The NBA is made up of players of all shapes, sizes and skill sets that set them apart on their respective teams and within the league. At the forward/center position, there have been some absolute mismatches in size throughout NBA history, perhaps none greater than 7’5” skilled center Yao Ming. Conversely, a 6’4” or 6’5” post player like Charles Barkley can still find a way to become MVP.
Everyone knows about the prototypical post players who excel in the league like Dwight Howard, Kevin Garnett and Dirk Nowitzki. What about the outliers on who aren’t as vertically gifted? How is it that they are able to match up and/or thrive in the league dominated by a “type” of all-around big man?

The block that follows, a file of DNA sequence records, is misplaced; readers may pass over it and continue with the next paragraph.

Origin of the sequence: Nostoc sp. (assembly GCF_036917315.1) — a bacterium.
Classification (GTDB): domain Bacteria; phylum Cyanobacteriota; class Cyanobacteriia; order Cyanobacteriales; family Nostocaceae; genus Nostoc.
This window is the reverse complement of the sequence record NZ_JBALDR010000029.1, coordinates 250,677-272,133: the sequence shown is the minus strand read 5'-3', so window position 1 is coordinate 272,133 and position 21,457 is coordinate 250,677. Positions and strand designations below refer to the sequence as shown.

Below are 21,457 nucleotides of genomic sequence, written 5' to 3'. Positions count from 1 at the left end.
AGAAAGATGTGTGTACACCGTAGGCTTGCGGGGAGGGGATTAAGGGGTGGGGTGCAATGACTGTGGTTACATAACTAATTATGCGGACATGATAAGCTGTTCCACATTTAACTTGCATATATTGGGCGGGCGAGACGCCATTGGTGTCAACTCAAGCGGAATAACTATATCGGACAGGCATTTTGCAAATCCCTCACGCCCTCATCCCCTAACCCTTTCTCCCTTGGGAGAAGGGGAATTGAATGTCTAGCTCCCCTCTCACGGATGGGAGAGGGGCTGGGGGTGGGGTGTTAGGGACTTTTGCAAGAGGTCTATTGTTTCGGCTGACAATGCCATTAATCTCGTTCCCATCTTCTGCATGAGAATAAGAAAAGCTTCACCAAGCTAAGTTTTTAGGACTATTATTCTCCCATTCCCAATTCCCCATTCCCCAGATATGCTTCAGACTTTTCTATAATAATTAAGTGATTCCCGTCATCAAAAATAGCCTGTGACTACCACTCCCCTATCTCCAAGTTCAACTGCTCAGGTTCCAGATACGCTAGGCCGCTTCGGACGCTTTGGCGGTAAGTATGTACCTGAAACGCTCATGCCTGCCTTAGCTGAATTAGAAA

From our observations, the typical NBA power forward’s ideal height is 6’9” +/- 1” (give or take an inch) and is around 235 lbs. +/- 15 lb.s. The typical NBA center stands about 6’11” +/- 2” and 250 lb. +/- 15 lbs. Meaning if a power forward stands just under 6’8” or a center is under 6’10”, they are technically “undersized” relative to NBA competition at their position.
However, being undersized is not an overwhelming hindrance or dooming factor on a player’s career. Conversely and true to Darwin’s natural selection of “only the strong survive,” it allows players to utilize their gifts and adapt to play the game in a different way that puts pressure and forces those “prototypical size post players” to adjust their styles. Here’s a closer look at the stronger contributing factors for undersized big men to perform well in the NBA.